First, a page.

Learning about ASL semantics in “Wrong signs in ASL”

Developed by Mark Halley

Competencies Addressed:  ASL semantics

Time Required for Activity: 15 mins

Objective: To identify the ASL semantics of three signs and how they might influence interpreting work.

In this video, Dr. Byron Bridges discusses three ‘wrong’ ASL signs. He urges adults who work with deaf children to help ensure children do not use these signs.


You will watch a video in which Dr. Byron Bridges discusses three ‘wrong’ ASL signs and explains why they are semantically inappropriate. Dr. Bridges also urges adults to ensure deaf children do not use these signs. Why might Dr. Bridges feel this way?

Watch the Video

Watch the video and note the signs Dr. Bridges discusses, why they are ‘wrong,’ and his rationale for helping deaf children not to use these signs.

Check Your Work

Compare what you noted in the video to the following:

  • Dr. Bridges described the following signs:
    • fs-LOL
    • fs-UM
  • Dr Bridge’ rationale:
    • Being creative with signs is a good thing, but these are inappropriate.
    • Teachers sometimes use these signs, and it is like “nails on a blackboard.”
    • Adults have the obligation to tell children those signs are inappropriate.
    • These signs may have a place (e.g., in private conversations), but they are not appropriate in other situations (e.g., in an academic context).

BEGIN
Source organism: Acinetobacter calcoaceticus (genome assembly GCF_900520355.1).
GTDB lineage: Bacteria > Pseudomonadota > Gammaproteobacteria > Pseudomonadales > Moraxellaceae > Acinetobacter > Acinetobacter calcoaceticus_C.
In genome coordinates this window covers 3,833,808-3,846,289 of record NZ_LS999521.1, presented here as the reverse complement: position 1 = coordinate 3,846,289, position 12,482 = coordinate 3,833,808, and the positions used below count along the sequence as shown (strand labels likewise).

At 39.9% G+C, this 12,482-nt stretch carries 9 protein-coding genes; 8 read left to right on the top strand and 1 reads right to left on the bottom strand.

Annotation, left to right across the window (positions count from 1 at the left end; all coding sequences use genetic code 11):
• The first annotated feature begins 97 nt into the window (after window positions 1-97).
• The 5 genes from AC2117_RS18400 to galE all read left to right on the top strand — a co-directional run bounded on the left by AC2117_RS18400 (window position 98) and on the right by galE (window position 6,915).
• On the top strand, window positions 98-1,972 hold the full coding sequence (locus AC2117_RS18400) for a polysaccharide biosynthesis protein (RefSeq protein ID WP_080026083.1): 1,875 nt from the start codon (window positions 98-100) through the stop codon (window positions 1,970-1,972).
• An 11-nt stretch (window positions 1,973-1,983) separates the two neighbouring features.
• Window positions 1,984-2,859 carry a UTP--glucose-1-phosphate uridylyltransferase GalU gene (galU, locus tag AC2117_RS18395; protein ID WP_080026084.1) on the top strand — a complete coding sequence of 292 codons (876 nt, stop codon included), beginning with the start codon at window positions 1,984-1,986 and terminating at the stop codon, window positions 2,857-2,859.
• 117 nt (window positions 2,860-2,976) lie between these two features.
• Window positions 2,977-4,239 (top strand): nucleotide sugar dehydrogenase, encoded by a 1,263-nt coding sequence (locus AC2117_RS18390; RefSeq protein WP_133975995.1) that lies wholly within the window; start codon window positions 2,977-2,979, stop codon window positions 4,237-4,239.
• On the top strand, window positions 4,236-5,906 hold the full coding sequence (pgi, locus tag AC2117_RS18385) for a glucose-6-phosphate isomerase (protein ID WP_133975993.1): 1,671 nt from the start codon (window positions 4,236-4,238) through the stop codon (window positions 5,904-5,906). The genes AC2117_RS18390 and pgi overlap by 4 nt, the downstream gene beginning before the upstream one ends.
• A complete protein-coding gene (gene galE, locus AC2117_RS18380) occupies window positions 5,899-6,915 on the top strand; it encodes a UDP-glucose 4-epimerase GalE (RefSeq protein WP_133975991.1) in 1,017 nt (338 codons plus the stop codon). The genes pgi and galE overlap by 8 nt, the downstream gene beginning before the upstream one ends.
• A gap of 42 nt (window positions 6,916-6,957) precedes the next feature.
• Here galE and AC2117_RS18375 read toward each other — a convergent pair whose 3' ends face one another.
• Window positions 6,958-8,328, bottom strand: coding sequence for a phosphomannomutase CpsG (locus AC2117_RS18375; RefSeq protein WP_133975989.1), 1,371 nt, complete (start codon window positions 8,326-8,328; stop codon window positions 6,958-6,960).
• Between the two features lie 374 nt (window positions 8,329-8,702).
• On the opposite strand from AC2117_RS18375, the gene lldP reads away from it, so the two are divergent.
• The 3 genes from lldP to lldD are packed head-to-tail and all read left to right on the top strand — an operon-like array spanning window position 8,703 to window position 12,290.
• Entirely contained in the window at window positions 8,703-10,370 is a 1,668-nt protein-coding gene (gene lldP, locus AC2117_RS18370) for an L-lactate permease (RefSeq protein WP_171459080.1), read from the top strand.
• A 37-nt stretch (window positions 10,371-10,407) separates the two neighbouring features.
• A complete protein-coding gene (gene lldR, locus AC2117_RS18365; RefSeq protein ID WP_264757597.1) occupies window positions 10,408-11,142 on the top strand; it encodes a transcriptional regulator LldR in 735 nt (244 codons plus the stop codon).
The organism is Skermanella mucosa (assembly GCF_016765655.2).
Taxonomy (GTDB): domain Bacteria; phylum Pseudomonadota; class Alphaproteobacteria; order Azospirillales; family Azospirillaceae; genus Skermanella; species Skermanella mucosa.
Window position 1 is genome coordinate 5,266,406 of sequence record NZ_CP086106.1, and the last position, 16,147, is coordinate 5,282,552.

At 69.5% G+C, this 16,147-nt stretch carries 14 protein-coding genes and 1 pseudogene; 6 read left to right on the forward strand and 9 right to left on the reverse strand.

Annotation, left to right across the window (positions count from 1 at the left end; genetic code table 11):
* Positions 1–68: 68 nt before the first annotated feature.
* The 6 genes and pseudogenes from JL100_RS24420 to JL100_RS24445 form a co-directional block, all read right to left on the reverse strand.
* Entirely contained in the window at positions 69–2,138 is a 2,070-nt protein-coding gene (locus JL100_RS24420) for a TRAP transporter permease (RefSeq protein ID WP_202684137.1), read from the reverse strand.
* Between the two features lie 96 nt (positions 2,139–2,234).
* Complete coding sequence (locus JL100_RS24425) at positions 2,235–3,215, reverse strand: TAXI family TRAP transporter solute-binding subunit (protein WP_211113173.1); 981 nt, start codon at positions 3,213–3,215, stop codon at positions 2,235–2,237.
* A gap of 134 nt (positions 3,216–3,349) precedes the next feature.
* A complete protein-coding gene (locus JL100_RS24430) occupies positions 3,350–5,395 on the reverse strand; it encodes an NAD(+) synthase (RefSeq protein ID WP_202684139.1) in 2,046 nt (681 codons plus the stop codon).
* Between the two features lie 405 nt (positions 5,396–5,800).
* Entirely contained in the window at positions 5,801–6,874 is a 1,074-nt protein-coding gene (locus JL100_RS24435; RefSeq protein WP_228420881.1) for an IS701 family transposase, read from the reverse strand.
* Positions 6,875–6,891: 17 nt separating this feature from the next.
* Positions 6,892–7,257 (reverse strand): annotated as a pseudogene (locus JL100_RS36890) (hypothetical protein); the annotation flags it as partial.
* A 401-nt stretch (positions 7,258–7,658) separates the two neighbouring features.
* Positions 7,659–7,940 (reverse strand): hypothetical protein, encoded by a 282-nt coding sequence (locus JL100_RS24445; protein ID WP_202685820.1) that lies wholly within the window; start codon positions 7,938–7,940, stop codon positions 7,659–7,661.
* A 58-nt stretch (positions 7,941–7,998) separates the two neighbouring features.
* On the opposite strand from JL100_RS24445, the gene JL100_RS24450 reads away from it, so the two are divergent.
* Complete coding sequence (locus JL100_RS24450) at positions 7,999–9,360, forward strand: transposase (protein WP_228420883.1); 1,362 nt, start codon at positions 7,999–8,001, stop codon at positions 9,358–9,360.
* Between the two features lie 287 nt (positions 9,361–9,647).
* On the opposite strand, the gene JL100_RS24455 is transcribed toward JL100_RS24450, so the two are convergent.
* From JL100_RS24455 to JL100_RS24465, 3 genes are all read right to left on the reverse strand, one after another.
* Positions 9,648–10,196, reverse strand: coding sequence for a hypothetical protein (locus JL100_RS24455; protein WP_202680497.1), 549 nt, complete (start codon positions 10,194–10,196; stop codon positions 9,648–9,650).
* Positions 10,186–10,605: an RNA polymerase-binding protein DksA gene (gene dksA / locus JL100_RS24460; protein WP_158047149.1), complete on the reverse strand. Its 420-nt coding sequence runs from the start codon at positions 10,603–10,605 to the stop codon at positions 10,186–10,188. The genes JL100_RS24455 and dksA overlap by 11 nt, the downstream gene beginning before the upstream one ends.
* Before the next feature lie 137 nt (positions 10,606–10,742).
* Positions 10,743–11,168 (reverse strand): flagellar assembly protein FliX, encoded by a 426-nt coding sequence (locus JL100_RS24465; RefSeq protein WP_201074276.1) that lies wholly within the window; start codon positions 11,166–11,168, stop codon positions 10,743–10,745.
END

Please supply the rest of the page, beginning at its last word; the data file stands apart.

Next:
• There are other ways to express these concepts (e.g., moving the open hand in the space in front of your body instead of signing fs-UM).
    • There is too much English influence on children’s’ signing.
    • Some signs are semantically inappropriate (e.g, LAST/FINAL NIGHT vs. PAST/YESTERDAY NIGHT).
    • It is not a matter of criticizing, but of helping the children.

Watch the Video Again

Now that you have seen the video watch it one more time. Dr. Bridges suggested that adults such as teachers should ensure deaf children should not use these ‘wrong’ signs. Reflect on the following questions:

  • Would it be appropriate for you to correct a deaf child’s signing if you worked as an educational interpreter?
  • How might you do so?
  • Finally, if a deaf person used these signs, how might you interpret them into English?
  • For example, if a deaf adult responded to a joke by signing fs-LOL, what options would you consider when interpreting this response?

By | 2017-10-18T23:33:10+00:00 September 22nd, 2017|Activity, Interpreter, Intermediate, 15 mins, Semantic Equivalence|Comments Off on Learning about ASL semantics in “Wrong signs in ASL”